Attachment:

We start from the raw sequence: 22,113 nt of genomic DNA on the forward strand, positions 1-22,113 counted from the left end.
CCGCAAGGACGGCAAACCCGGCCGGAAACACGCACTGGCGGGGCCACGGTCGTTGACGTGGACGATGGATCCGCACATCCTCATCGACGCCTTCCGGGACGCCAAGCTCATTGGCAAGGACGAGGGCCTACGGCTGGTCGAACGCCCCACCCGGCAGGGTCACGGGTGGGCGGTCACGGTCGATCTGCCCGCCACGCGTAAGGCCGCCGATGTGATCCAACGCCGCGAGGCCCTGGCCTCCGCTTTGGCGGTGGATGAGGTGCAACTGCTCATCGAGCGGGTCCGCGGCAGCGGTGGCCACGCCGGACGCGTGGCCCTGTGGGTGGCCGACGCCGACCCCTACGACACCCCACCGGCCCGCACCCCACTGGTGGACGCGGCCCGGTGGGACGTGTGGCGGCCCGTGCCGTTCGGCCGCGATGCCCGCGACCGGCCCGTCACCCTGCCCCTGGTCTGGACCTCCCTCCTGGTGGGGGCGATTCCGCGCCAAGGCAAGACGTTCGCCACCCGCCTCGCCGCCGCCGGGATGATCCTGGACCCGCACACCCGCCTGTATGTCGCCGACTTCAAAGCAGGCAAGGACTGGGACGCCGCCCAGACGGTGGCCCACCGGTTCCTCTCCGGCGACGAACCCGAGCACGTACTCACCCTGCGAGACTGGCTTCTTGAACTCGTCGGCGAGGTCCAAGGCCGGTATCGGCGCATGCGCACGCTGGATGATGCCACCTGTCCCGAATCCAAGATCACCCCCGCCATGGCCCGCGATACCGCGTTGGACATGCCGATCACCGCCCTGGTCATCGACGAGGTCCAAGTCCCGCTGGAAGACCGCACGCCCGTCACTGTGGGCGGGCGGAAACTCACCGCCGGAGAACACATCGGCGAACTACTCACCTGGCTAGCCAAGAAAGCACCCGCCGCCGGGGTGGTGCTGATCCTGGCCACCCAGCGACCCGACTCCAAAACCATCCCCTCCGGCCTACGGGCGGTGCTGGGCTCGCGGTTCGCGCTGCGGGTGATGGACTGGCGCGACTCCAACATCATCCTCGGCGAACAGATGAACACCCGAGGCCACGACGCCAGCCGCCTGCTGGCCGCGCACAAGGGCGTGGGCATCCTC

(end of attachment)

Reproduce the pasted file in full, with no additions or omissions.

We start from the raw sequence: 22,113 nt of genomic DNA on the forward strand, positions 1-22,113 counted from the left end.
CCGCAAGGACGGCAAACCCGGCCGGAAACACGCACTGGCGGGGCCACGGTCGTTGACGTGGACGATGGATCCGCACATCCTCATCGACGCCTTCCGGGACGCCAAGCTCATTGGCAAGGACGAGGGCCTACGGCTGGTCGAACGCCCCACCCGGCAGGGTCACGGGTGGGCGGTCACGGTCGATCTGCCCGCCACGCGTAAGGCCGCCGATGTGATCCAACGCCGCGAGGCCCTGGCCTCCGCTTTGGCGGTGGATGAGGTGCAACTGCTCATCGAGCGGGTCCGCGGCAGCGGTGGCCACGCCGGACGCGTGGCCCTGTGGGTGGCCGACGCCGACCCCTACGACACCCCACCGGCCCGCACCCCACTGGTGGACGCGGCCCGGTGGGACGTGTGGCGGCCCGTGCCGTTCGGCCGCGATGCCCGCGACCGGCCCGTCACCCTGCCCCTGGTCTGGACCTCCCTCCTGGTGGGGGCGATTCCGCGCCAAGGCAAGACGTTCGCCACCCGCCTCGCCGCCGCCGGGATGATCCTGGACCCGCACACCCGCCTGTATGTCGCCGACTTCAAAGCAGGCAAGGACTGGGACGCCGCCCAGACGGTGGCCCACCGGTTCCTCTCCGGCGACGAACCCGAGCACGTACTCACCCTGCGAGACTGGCTTCTTGAACTCGTCGGCGAGGTCCAAGGCCGGTATCGGCGCATGCGCACGCTGGATGATGCCACCTGTCCCGAATCCAAGATCACCCCCGCCATGGCCCGCGATACCGCGTTGGACATGCCGATCACCGCCCTGGTCATCGACGAGGTCCAAGTCCCGCTGGAAGACCGCACGCCCGTCACTGTGGGCGGGCGGAAACTCACCGCCGGAGAACACATCGGCGAACTACTCACCTGGCTAGCCAAGAAAGCACCCGCCGCCGGGGTGGTGCTGATCCTGGCCACCCAGCGACCCGACTCCAAAACCATCCCCTCCGGCCTACGGGCGGTGCTGGGCTCGCGGTTCGCGCTGCGGGTGATGGACTGGCGCGACTCCAACATCATCCTCGGCGAACAGATGAACACCCGAGGCCACGACGCCAGCCGCCTGCTGGCCGCGCACAAGGGCGTGGGCATCCTC